For example, a typical hose constructed of thermoplastic materials according to the present invention with an inside diameter of about 1.5 inches and a wall thickness of about 0.19 inches can be bent into a helical form the inner radius of which is less than 1.5 inches without any rises of crushing. Thus, hose constructed according to this invention can be bent through an arc, the radius of which is less than the diameter of the cross section of the hose, without crushing the hose. This hose has a weight of only 0.26 pounds per foot. As another measure of the crush resistance a fifteen inch length of this 1.5 inch inside diameter hose can be bent around an arc such that the two ends are touching and extending parallel to one another without crushing the hose. This is illustrated particularly in FIG. 5 where the point at which the hose touches itself is indicated at 50.
Generally structures according to the present invention have cylindrical configurations, however, configurations such as conical or other variable diameter shapes are also contemplated.
The continuous membrane is protected from abrasion and puncture by the mass of the material which is used to join the spiral wraps 26 and 28 as well as by the crown 10. A large proportion of the mass and strength of the structure is adjacent to the outer diameter of the hose. Flexure takes place almost exclusively in the softer more pliable channel members.
The very high hoop strength of this structure permits it to be used with very high vacuums, such as for example, 29 inches of mercury. This structure strongly resists crushing from exterior forces such as heavy objects and hydraulic pressure. In addition to conventional vacuum hose applications these structures find application, for example, in sea bed mining, mine venting applications, and the like.
The structure according to this invention flexes primarily in the long sections of the base and walls of the channel member and not in the crown or in the corners of the channel. Confirming the majority of the flexure to the long walls and base of the channel member prevents the concentration of forces in any small areas which might crack, separates the flexing portion of the structure from the regions of heaviest wear and permits the crown to be constructed of a more rigid wear resistant stronger material.
Strength and flexibility are both achieved within one structure according to the present invention by using a relatively rigid material for the crown and a relatively flexible material for the channels. For example, the crown material can have a secant modulus of from about 50,000 to 120,000 pounds per square inch and the channels of from about 3,000 to 40,000 pounds per square inch. The relatively rigid material is used for the crown without sacrificing flexibility.
In the preferred embodiment a rib is provided to act as a barrier or dam to the flow of binding material between adjacent wraps. In an additional embodiment, illustrated in FIG. 6, it is possible to produce the hose without such a rib. The rate and amount of binding material must be carefully and accurately controlled so as to avoid a condition where binding material flows too far between adjacent wraps, thus impairing the flexibility of the structure. When no rib is present the adjacent wraps should be separated slightly at the location which is proximate to the outer edges of the walls to allow the adhesive to flow therebetween. In general the flexibility of the hose is decreased when the rib is not present.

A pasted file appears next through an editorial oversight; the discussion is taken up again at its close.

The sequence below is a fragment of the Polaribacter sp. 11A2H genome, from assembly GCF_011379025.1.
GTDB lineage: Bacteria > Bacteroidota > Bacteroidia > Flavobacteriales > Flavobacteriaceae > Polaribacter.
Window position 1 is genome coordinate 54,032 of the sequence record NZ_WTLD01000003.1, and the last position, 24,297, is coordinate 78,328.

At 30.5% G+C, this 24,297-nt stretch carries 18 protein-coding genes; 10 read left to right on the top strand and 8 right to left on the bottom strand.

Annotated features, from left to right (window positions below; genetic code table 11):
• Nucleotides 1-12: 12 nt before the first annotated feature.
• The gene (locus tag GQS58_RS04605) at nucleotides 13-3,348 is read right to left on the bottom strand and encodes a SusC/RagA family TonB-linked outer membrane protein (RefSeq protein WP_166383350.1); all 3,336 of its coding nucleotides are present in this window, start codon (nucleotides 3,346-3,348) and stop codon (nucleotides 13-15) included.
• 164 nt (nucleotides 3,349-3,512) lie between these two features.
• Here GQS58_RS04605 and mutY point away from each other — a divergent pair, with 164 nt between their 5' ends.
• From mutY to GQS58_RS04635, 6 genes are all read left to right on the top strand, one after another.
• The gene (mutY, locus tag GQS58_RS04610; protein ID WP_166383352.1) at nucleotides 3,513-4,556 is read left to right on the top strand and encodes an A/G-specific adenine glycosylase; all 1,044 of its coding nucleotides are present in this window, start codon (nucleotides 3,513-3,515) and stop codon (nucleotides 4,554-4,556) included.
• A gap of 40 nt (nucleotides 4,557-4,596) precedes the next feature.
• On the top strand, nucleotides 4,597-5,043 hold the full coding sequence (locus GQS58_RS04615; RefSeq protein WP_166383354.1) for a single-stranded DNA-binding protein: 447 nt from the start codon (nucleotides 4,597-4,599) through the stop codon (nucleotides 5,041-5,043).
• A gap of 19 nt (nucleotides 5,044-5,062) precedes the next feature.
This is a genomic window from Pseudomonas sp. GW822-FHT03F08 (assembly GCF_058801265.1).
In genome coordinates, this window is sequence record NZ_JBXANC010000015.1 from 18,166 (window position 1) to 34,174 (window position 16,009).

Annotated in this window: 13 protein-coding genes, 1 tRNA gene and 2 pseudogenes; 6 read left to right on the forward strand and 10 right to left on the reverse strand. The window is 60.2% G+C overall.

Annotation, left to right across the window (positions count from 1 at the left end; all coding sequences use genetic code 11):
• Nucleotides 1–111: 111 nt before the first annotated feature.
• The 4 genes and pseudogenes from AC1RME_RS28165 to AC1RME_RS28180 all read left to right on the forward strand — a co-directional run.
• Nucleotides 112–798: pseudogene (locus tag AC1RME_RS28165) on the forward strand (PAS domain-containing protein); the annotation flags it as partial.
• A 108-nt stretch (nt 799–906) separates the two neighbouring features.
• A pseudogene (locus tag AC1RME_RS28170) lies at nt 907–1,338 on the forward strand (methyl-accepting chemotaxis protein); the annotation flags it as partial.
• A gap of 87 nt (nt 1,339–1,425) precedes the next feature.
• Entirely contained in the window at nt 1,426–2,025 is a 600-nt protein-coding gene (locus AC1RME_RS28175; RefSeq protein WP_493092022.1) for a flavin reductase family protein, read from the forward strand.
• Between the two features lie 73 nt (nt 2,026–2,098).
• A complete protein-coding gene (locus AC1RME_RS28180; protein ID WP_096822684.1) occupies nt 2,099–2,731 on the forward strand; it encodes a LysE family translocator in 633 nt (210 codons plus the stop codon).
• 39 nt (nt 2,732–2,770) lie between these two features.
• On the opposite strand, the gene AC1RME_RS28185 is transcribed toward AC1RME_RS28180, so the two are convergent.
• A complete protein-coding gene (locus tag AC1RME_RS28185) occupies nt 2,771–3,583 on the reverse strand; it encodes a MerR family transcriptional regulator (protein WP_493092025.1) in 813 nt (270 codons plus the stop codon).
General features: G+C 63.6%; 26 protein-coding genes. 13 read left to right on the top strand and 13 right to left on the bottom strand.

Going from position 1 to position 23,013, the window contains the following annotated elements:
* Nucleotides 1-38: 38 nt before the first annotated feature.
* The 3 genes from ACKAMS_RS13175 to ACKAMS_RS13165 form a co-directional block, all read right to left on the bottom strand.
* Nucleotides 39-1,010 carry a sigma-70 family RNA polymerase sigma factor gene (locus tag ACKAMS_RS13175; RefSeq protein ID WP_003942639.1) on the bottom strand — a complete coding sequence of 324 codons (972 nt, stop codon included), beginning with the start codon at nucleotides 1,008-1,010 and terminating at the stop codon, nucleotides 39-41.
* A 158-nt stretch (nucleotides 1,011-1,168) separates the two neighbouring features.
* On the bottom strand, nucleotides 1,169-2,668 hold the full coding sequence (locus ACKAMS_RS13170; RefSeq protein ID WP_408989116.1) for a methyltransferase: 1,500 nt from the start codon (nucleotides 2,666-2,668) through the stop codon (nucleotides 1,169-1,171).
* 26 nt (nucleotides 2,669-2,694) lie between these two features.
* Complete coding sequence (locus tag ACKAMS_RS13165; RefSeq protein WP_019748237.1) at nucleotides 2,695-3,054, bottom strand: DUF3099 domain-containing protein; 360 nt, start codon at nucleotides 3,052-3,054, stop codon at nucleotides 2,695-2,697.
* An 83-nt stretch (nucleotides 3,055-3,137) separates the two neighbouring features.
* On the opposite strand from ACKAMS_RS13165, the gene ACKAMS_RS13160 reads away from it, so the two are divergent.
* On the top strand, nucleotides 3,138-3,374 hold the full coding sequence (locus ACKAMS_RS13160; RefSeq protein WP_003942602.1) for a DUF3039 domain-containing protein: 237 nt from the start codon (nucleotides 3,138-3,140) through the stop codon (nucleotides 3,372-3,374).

It must be understood that many alterations and modifications may be made by those having ordinary skill in the art to both the structure and method of fabrication of the present invention without departing from the spirit and scope of the invention. Therefore, the presently illustrated embodiment has been shown only by way of example and for the purposes of clarity and should not be taken to limit the scope of the following claims.
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|US4714508 *||Mar 25, 1986||Dec 22, 1987||Alopex Industries, Inc.||Fixture and method for making spiral wound hose|
|US4963211 *||Nov 26, 1987||Oct 16, 1990||Danby Pty, Ltd.||Method of and machine for winding tubes from strip|
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|US8544504 *||May 27, 2011||Oct 1, 2013||Raul Castro||Flexible and extendable spiral wound hose and method therefor|
|US8910667 *||Jun 25, 2013||Dec 16, 2014||Raul Castro||Flexible and extendable spiral wound hose and method therefor|
|US20040076783 *||Oct 22, 2002||Apr 22, 2004||Andrew Norman||Corrugated liquid and vapor carrying fuel tubes and method|
|US20120298246 *||May 27, 2011||Nov 29, 2012||Raul Castro||Flexible and Extendable Spiral Wound Hose and Method Therefor|
|US20130284302 *||Jun 25, 2013||Oct 31, 2013||Raul Castro||Flexible and Extendable Spiral Wound Hose and Method Therefor|
|US20150330535 *||May 12, 2015||Nov 19, 2015||Hawkeye Concrete Products Co.||Liner for concrete article|
|U.S. Classification||156/143, 156/195|
|International Classification||A47L9/24, F16L11/16|
|Cooperative Classification||F16L11/16, A47L9/24|
|European Classification||A47L9/24, F16L11/16|
|Jun 27, 1988||FPAY||Fee payment|
Year of fee payment: 4
|Jul 28, 1992||REMI||Maintenance fee reminder mailed|
|Dec 27, 1992||LAPS||Lapse for failure to pay maintenance fees|
|Mar 9, 1993||FP||Expired due to failure to pay maintenance fee|
Effective date: 19921227